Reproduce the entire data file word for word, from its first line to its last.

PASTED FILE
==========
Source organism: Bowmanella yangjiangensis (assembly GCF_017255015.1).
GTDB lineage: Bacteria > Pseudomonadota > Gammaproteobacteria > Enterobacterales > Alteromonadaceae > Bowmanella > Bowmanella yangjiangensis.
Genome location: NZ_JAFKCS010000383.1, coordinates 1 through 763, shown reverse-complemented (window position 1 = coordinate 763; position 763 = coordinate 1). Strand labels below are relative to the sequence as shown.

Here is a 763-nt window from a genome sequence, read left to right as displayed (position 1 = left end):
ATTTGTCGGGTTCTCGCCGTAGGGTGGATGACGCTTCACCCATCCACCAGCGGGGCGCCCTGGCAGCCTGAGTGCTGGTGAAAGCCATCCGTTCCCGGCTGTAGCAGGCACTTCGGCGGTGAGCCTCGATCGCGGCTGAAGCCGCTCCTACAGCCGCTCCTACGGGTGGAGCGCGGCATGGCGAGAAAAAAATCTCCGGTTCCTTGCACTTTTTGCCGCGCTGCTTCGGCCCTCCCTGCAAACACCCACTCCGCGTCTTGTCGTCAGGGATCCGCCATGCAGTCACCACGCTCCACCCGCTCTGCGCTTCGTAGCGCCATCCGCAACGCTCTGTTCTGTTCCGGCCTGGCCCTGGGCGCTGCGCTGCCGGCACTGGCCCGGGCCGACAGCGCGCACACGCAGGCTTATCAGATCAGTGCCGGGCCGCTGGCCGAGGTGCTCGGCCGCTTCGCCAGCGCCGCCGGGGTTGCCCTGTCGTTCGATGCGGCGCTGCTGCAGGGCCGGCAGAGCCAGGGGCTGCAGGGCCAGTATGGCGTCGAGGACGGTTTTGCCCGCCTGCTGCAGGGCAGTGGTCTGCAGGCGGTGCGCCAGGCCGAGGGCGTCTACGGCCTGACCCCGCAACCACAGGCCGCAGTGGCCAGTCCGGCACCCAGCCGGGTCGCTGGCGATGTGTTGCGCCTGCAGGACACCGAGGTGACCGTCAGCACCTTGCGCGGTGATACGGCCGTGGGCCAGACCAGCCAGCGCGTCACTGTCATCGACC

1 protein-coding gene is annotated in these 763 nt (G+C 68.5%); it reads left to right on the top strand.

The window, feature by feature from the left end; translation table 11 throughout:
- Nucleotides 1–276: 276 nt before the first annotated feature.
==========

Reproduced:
Source organism: Bowmanella yangjiangensis (assembly GCF_017255015.1).
GTDB lineage: Bacteria > Pseudomonadota > Gammaproteobacteria > Enterobacterales > Alteromonadaceae > Bowmanella > Bowmanella yangjiangensis.
Genome location: NZ_JAFKCS010000383.1, coordinates 1 through 763, shown reverse-complemented (window position 1 = coordinate 763; position 763 = coordinate 1). Strand labels below are relative to the sequence as shown.

Here is a 763-nt window from a genome sequence, read left to right as displayed (position 1 = left end):
ATTTGTCGGGTTCTCGCCGTAGGGTGGATGACGCTTCACCCATCCACCAGCGGGGCGCCCTGGCAGCCTGAGTGCTGGTGAAAGCCATCCGTTCCCGGCTGTAGCAGGCACTTCGGCGGTGAGCCTCGATCGCGGCTGAAGCCGCTCCTACAGCCGCTCCTACGGGTGGAGCGCGGCATGGCGAGAAAAAAATCTCCGGTTCCTTGCACTTTTTGCCGCGCTGCTTCGGCCCTCCCTGCAAACACCCACTCCGCGTCTTGTCGTCAGGGATCCGCCATGCAGTCACCACGCTCCACCCGCTCTGCGCTTCGTAGCGCCATCCGCAACGCTCTGTTCTGTTCCGGCCTGGCCCTGGGCGCTGCGCTGCCGGCACTGGCCCGGGCCGACAGCGCGCACACGCAGGCTTATCAGATCAGTGCCGGGCCGCTGGCCGAGGTGCTCGGCCGCTTCGCCAGCGCCGCCGGGGTTGCCCTGTCGTTCGATGCGGCGCTGCTGCAGGGCCGGCAGAGCCAGGGGCTGCAGGGCCAGTATGGCGTCGAGGACGGTTTTGCCCGCCTGCTGCAGGGCAGTGGTCTGCAGGCGGTGCGCCAGGCCGAGGGCGTCTACGGCCTGACCCCGCAACCACAGGCCGCAGTGGCCAGTCCGGCACCCAGCCGGGTCGCTGGCGATGTGTTGCGCCTGCAGGACACCGAGGTGACCGTCAGCACCTTGCGCGGTGATACGGCCGTGGGCCAGACCAGCCAGCGCGTCACTGTCATCGACC

1 protein-coding gene is annotated in these 763 nt (G+C 68.5%); it reads left to right on the top strand.

The window, feature by feature from the left end; translation table 11 throughout:
- Nucleotides 1–276: 276 nt before the first annotated feature.